Are hospitality and workplace design morphing into one?
Shifting work attitudes, greater concern for employee wellbeing, work anywhere business travellers and digital nomads are eroding the borders between work, travel and play. It’s all live, live, live! More and more people are working one moment, socialising another and expecting seamless experiences that delight, not detract. We’re embracing these blurred lines between hospitality and workplace design to consider all the activities that make up our daily lives. As designers we need to be equal parts craftsmen and curators.
It’s widely recognised that attracting, engaging and retaining the best possible employees is a pre-occupation for organisations everywhere. It’s also a fact beyond debate that the quality of work environment is a major influencer on employee’s satisfaction and wellbeing. Swap the word ‘employee’ for ‘guest’ in those statements and the reason office providers are learning lessons from successful hospitality venues becomes clear. Both ‘resorts’ must provide environments that are welcoming, adaptable and just as aesthetically pleasing – if not more so – than their ‘guests’ homes.
The boundary between hospitality and workplace design is morphing as the nature of work changes. With organisations increasing their focus on collaboration and team working, workplace design is borrowing from hospitality spaces. Integrating the softer, more relaxed setting and aesthetic of cafés, bars, restaurants and hotel lobbies creates environments that support and encourage interaction, and provide a comfortable, welcoming space for staff and visitors alike.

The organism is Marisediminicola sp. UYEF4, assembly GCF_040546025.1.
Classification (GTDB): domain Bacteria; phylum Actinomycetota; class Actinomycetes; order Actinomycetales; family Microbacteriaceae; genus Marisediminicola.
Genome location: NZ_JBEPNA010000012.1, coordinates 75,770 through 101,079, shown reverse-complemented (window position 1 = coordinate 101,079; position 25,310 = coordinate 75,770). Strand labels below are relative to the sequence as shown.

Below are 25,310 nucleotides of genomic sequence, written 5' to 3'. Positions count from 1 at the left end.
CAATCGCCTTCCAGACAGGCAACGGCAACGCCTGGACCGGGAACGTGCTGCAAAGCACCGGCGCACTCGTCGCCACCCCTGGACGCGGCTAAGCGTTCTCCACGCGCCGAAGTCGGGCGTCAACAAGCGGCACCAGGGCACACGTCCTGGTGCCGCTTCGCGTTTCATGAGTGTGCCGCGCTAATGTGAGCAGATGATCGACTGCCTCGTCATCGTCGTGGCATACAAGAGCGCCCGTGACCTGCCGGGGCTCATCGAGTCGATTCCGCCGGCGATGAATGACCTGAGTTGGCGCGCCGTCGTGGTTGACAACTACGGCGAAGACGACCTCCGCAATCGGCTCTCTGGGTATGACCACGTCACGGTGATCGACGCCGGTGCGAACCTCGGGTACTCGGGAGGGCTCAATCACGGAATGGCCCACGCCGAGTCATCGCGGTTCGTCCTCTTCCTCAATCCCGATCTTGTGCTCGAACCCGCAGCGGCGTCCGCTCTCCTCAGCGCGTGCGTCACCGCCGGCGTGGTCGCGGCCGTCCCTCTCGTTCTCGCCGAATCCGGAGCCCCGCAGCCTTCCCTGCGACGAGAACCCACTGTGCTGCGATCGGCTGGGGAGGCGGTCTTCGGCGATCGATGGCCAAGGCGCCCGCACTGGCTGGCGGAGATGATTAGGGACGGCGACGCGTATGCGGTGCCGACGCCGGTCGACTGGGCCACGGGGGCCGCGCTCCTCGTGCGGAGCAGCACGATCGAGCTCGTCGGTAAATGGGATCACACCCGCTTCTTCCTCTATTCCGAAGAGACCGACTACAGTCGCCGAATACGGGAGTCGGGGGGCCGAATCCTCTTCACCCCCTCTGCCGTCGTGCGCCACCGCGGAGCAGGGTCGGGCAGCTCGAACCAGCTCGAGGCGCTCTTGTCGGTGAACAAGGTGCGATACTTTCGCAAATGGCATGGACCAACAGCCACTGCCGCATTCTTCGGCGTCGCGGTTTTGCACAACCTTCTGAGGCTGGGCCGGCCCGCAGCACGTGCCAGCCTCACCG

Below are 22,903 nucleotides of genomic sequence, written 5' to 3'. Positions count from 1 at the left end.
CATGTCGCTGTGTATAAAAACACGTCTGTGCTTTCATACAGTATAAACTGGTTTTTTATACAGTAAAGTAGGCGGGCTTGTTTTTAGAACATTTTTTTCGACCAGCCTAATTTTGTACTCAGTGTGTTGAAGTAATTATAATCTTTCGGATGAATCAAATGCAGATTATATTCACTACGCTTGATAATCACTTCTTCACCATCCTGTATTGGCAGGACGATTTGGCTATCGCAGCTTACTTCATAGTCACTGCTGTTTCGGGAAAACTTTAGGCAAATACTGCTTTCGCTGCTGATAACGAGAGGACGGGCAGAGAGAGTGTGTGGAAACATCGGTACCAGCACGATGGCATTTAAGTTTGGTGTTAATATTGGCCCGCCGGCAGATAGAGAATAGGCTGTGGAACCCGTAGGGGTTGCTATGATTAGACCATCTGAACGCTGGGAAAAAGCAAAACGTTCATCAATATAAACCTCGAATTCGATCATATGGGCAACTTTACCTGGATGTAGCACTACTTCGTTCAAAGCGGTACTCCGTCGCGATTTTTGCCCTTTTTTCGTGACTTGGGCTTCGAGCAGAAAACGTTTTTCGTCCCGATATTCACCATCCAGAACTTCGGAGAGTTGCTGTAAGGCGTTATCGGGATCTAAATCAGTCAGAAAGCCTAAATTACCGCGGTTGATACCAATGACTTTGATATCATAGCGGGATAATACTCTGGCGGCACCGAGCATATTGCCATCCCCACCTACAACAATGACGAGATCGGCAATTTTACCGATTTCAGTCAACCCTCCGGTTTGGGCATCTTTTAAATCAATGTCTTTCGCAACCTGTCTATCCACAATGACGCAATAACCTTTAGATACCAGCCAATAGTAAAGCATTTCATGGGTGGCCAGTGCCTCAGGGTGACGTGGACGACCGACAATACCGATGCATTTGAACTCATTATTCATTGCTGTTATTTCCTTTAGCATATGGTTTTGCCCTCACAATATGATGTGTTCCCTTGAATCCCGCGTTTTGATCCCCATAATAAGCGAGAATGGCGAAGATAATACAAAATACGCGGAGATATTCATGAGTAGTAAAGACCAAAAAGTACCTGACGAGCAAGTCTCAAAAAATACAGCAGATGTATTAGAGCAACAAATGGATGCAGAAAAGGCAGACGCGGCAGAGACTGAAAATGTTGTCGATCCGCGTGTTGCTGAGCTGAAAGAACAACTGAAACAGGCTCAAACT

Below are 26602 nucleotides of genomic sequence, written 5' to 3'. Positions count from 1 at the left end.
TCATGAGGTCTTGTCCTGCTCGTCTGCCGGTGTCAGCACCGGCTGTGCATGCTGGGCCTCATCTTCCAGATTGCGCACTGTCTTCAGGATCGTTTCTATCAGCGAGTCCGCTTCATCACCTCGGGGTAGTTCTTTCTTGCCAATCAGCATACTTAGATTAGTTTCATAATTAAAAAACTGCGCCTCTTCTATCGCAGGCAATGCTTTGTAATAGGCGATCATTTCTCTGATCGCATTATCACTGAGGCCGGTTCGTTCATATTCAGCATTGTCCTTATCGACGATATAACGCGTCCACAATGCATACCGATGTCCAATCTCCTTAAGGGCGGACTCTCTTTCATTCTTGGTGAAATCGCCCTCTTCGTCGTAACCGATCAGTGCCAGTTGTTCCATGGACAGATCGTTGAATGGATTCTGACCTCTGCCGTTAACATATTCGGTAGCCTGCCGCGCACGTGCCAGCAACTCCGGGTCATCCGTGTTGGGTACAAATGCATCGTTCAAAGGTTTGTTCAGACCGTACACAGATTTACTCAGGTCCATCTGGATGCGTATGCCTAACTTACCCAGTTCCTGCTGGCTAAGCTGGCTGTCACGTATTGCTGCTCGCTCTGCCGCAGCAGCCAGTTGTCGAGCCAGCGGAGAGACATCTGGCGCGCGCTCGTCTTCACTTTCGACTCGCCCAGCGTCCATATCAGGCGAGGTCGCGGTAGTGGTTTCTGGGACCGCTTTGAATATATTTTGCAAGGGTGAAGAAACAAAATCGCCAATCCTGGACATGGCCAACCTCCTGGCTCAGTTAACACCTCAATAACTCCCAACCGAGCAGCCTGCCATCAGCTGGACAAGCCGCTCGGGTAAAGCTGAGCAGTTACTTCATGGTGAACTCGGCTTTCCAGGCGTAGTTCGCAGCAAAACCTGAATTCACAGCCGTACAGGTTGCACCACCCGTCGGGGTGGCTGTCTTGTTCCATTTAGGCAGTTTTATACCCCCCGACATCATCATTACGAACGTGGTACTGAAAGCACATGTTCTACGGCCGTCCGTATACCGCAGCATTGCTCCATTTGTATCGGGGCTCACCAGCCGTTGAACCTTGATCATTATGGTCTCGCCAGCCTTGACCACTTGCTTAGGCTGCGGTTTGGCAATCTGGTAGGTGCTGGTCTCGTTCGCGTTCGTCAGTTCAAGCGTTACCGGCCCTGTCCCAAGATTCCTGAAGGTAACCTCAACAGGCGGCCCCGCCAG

Yes. With flexible working practices, simplified remote access and social media playing an important part in our working life, the boundaries between a formal workplace and an environment that is more familiar, less rigorous and less formal are being blurred. We tend to work from everywhere, and with increased ease, thus workplace design is evolving into creating environments akin to a second home, tapping into new hospitality approaches with inviting work cafés and wellbeing programs, more meeting spaces and collaborative hubs to stimulate innovation.
Both hotels and offices are similar in that they are spaces created around the needs of people. The programs are clearly different, but increasingly merging more and more as workspaces look to hospitality models for reference, and hotels look to corporate typologies as added revenue streams. A successful design scheme will take the user – whether that is a customer, employee or guest – through a journey from a great welcome, through to an environment that caters for all their needs, and that ultimately promotes enjoyment and satisfaction.
The lines are definitely blurring. The biggest change in the Hospitality market is the ever increasing number of ‘design’ hotels where it is more important than ever before to provide the paying customer with exactly what they are expecting from a premium booking. Today the importance of beautiful modern open bars and restaurants, classic furniture choices and the integration of technology is a must to ensure individuals, groups and businesses return again and again.